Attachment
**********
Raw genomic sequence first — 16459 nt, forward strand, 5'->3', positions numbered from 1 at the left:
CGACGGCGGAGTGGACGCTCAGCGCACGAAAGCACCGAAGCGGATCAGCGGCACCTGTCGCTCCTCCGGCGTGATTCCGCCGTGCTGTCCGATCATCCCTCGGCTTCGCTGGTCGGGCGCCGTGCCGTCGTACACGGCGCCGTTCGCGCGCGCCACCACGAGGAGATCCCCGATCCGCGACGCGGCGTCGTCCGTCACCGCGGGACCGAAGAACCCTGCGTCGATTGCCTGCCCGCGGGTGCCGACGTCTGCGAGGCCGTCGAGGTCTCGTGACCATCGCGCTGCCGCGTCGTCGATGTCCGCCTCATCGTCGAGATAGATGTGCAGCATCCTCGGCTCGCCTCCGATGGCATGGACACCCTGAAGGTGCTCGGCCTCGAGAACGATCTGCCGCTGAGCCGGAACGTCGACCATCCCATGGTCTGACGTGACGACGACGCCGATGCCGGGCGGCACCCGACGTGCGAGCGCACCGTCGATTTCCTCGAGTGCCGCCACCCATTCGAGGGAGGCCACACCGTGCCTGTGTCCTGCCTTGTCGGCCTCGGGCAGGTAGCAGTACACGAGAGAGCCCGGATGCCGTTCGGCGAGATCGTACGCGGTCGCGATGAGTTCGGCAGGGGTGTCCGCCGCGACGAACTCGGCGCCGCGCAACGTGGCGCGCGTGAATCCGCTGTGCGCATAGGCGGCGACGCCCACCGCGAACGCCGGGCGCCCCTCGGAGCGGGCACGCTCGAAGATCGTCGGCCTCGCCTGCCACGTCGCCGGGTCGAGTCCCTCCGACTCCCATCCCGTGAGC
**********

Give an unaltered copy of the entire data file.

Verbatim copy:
Raw genomic sequence first — 16459 nt, forward strand, 5'->3', positions numbered from 1 at the left:
CGACGGCGGAGTGGACGCTCAGCGCACGAAAGCACCGAAGCGGATCAGCGGCACCTGTCGCTCCTCCGGCGTGATTCCGCCGTGCTGTCCGATCATCCCTCGGCTTCGCTGGTCGGGCGCCGTGCCGTCGTACACGGCGCCGTTCGCGCGCGCCACCACGAGGAGATCCCCGATCCGCGACGCGGCGTCGTCCGTCACCGCGGGACCGAAGAACCCTGCGTCGATTGCCTGCCCGCGGGTGCCGACGTCTGCGAGGCCGTCGAGGTCTCGTGACCATCGCGCTGCCGCGTCGTCGATGTCCGCCTCATCGTCGAGATAGATGTGCAGCATCCTCGGCTCGCCTCCGATGGCATGGACACCCTGAAGGTGCTCGGCCTCGAGAACGATCTGCCGCTGAGCCGGAACGTCGACCATCCCATGGTCTGACGTGACGACGACGCCGATGCCGGGCGGCACCCGACGTGCGAGCGCACCGTCGATTTCCTCGAGTGCCGCCACCCATTCGAGGGAGGCCACACCGTGCCTGTGTCCTGCCTTGTCGGCCTCGGGCAGGTAGCAGTACACGAGAGAGCCCGGATGCCGTTCGGCGAGATCGTACGCGGTCGCGATGAGTTCGGCAGGGGTGTCCGCCGCGACGAACTCGGCGCCGCGCAACGTGGCGCGCGTGAATCCGCTGTGCGCATAGGCGGCGACGCCCACCGCGAACGCCGGGCGCCCCTCGGAGCGGGCACGCTCGAAGATCGTCGGCCTCGCCTGCCACGTCGCCGGGTCGAGTCCCTCCGACTCCCATCCCGTGAGC